ZMDC chairman, acting GM put to defence

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Zimbabwean courts are handling emergency cases only during the Level 4 national lockdown
Zimbabwean courts are handling emergency cases only during the Level 4 national lockdown

Munyaradzi Doma

A Harare Magistrate has ruled that Zimbabwe Mining Development Corporation’s former board chairman and acting general manager have a case to answer to their criminal abuse of office charges.

Magistrate Hosea Mujaya said this as he dismissed David Murangira, former ZMDC board chairman and acting general manager Luke Akino’s application for discharge in the case in which the duo is accused of corruptly awarding a $168 000 consultancy services contract to their acquaintance.

Mujaya ruled that there was clear indication that issues raised in the case had to be debated further.

“A prima facie case has been made. Cases that involve corruption have to be treated slightly different from other cases, you hardly have eye witnesses.

“You have to rely on circumstantial evidence. There is irregularities in the manner in which this contract was awarded,” Mujaya ruled.

He said the court had to hear what Murangari and Akino did pertaining to the contract.

The case continues on February 11 with Akino and Murangari being put to their defence.

Allegations are that sometime in July 2017, ZMDC received $7 million from Fidelity Printers through its then acting general manager Garikai Chimhina for the resuscitation of Jena Mine.

Jena Mine is a wholly-owned subsidiary of ZMDC which was facing challenges.

Prosecutor Michael Reza alleges that in August 2017, ZMDC board chaired by Murangari appointed Akino as acting general manager.

He further alleged that Murangari allegedly influenced ZMDC to engage Thomas Mushungupa’s company, Mushungupa and Muhita Engineering Projects (PVT) Ltd, to resuscitate Jena Mine.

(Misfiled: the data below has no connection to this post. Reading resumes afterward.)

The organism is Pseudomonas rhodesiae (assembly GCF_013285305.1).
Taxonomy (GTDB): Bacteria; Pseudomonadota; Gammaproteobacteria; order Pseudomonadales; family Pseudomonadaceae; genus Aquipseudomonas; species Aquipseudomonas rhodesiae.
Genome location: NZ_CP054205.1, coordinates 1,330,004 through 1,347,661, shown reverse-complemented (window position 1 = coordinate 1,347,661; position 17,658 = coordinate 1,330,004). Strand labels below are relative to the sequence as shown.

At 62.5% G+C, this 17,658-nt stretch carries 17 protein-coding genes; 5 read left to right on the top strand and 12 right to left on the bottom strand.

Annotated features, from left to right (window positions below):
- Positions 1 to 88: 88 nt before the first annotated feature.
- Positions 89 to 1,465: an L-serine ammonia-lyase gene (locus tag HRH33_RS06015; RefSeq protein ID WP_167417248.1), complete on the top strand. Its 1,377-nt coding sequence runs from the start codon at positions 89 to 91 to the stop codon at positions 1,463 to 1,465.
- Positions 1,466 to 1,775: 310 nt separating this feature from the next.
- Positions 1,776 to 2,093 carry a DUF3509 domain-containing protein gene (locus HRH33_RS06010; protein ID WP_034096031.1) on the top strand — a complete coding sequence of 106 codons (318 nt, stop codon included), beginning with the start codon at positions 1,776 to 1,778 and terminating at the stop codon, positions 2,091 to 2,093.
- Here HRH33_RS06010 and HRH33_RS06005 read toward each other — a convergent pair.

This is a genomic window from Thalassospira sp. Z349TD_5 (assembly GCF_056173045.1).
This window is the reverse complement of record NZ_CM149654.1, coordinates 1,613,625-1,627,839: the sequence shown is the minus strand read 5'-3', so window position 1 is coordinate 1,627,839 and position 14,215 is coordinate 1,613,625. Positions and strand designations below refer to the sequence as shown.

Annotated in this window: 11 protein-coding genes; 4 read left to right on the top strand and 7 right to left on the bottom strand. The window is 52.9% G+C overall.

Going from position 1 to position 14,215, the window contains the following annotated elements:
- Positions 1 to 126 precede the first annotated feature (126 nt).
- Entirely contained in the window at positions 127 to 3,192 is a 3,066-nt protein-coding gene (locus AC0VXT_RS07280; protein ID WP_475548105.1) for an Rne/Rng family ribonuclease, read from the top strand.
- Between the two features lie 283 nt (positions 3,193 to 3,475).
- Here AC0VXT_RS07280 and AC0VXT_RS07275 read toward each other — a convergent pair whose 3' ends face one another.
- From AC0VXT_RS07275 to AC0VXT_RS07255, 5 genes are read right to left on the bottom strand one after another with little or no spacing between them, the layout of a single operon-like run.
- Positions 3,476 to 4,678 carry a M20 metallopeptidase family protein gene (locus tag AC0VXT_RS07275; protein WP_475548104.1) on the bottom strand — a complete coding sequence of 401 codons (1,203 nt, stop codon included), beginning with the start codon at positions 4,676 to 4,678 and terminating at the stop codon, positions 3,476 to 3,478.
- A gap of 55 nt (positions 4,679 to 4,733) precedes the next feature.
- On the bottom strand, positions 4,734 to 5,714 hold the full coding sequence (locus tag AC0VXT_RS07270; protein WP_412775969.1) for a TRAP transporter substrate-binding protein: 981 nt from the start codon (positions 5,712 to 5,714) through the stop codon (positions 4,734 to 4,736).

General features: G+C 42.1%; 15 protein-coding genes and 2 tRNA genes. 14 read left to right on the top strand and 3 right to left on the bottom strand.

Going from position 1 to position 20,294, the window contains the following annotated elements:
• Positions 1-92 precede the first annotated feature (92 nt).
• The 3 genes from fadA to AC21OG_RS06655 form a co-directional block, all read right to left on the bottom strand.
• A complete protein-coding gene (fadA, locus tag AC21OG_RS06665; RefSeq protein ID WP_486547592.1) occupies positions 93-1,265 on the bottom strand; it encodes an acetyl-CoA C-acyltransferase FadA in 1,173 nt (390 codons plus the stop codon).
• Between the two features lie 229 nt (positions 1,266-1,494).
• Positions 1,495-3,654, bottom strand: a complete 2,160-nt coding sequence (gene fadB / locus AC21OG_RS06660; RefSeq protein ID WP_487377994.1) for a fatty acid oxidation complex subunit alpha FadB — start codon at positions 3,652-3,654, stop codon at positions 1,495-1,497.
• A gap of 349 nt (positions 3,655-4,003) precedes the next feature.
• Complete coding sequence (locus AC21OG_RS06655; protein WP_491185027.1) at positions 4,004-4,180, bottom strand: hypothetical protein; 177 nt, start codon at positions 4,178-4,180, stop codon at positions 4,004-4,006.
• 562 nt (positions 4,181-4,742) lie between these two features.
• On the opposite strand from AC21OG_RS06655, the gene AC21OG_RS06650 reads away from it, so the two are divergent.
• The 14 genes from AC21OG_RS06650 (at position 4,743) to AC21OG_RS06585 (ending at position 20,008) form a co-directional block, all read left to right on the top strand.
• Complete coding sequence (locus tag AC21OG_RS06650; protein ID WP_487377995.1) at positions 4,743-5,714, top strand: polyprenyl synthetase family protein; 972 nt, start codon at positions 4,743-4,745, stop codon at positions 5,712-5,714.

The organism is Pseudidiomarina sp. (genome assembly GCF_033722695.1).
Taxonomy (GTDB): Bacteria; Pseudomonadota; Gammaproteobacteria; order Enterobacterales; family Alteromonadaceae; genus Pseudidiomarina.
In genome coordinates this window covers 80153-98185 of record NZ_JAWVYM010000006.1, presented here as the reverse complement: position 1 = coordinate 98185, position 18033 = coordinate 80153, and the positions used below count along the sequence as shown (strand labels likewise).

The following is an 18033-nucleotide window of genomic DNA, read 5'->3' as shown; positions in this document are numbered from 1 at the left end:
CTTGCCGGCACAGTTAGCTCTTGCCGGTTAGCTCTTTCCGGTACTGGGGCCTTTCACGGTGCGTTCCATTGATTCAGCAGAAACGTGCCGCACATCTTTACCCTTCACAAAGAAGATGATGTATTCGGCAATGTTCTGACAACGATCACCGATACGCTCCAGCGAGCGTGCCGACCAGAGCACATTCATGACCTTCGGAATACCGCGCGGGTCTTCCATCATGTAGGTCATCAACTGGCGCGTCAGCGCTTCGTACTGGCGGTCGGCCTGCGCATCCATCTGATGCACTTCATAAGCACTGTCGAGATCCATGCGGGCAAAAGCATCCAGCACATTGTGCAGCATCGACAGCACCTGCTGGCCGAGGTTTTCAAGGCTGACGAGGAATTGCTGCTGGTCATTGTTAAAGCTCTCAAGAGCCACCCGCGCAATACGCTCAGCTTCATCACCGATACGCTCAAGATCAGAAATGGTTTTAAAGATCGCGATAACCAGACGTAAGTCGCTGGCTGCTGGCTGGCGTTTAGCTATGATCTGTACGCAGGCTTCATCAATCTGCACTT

The court further heard that this showed favour to Murangari’s acquaintance and former wormer workmate at Bindura Nickel Corporation, Mushungupa.

On September 28 same year, Reza alleges that Akino, acting on instruction of Murangari, invited Mushungupa to discuss the scope of work that was to be undertaken at Jena Mine.

The court further heard that a meeting was convened on October 19 by the legal, audit and risk committee that Akino was considering contracting the services of an independent mining contractor to address the mining challenges at Jena mines on an informal tend.

The State alleges that sometime in October, Murangari and Akino engaged the service of Mushungupa and Muhita Engineering Projects at a cost of $168 126 to carry out the project without following tender procedures as stipulated in the Procurement Act.

On November 20, Murangari allegedly ordered Jena Mine to pay Mushungupa and Muhita Engineering (PVT) Ltd $25 252 before signing the project management agreement contract.

The company, reportedly, started work the following day without a contract.

Reza also told the court that on March 22, 2018, Akino signed a contract on behalf of Jena Mine when Mushungupa had already commenced work four months prior to the signing date.

Investigations revealed that Akino had worked with Mushungupa at Bindura Nickel Mine in 1995.

It was further revealed that Murangari also worked with Mushungupa at Bindura Nickel Mine from 2007 to 2016.

Further allegations are that Akino and Muringari’s engagement of Mushungupa’s company in the absence of competition and evidence of due diligence on costs contrary to sections of Procurement Act, violated tender procedures.

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